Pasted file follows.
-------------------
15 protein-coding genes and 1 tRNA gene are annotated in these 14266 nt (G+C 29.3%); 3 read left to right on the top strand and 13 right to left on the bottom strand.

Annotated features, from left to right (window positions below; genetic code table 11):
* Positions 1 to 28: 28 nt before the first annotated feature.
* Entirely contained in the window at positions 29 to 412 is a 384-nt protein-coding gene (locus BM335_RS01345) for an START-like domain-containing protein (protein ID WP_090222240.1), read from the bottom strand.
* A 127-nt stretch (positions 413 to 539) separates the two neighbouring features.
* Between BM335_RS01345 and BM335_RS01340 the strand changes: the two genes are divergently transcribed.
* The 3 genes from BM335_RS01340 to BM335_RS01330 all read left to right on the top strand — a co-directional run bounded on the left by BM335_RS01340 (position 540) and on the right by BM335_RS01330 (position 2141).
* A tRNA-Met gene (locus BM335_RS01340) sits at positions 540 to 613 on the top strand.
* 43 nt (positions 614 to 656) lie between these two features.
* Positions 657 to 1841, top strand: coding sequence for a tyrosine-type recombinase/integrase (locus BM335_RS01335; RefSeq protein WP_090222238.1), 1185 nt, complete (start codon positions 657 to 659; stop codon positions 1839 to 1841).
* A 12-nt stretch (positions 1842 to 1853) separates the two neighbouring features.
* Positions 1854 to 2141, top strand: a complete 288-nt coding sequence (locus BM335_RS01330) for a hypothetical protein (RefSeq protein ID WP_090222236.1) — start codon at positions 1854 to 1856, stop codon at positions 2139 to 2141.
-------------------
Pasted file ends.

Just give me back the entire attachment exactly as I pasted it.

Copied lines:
15 protein-coding genes and 1 tRNA gene are annotated in these 14266 nt (G+C 29.3%); 3 read left to right on the top strand and 13 right to left on the bottom strand.

Annotated features, from left to right (window positions below; genetic code table 11):
* Positions 1 to 28: 28 nt before the first annotated feature.
* Entirely contained in the window at positions 29 to 412 is a 384-nt protein-coding gene (locus BM335_RS01345) for an START-like domain-containing protein (protein ID WP_090222240.1), read from the bottom strand.
* A 127-nt stretch (positions 413 to 539) separates the two neighbouring features.
* Between BM335_RS01345 and BM335_RS01340 the strand changes: the two genes are divergently transcribed.
* The 3 genes from BM335_RS01340 to BM335_RS01330 all read left to right on the top strand — a co-directional run bounded on the left by BM335_RS01340 (position 540) and on the right by BM335_RS01330 (position 2141).
* A tRNA-Met gene (locus BM335_RS01340) sits at positions 540 to 613 on the top strand.
* 43 nt (positions 614 to 656) lie between these two features.
* Positions 657 to 1841, top strand: coding sequence for a tyrosine-type recombinase/integrase (locus BM335_RS01335; RefSeq protein WP_090222238.1), 1185 nt, complete (start codon positions 657 to 659; stop codon positions 1839 to 1841).
* A 12-nt stretch (positions 1842 to 1853) separates the two neighbouring features.
* Positions 1854 to 2141, top strand: a complete 288-nt coding sequence (locus BM335_RS01330) for a hypothetical protein (RefSeq protein ID WP_090222236.1) — start codon at positions 1854 to 1856, stop codon at positions 2139 to 2141.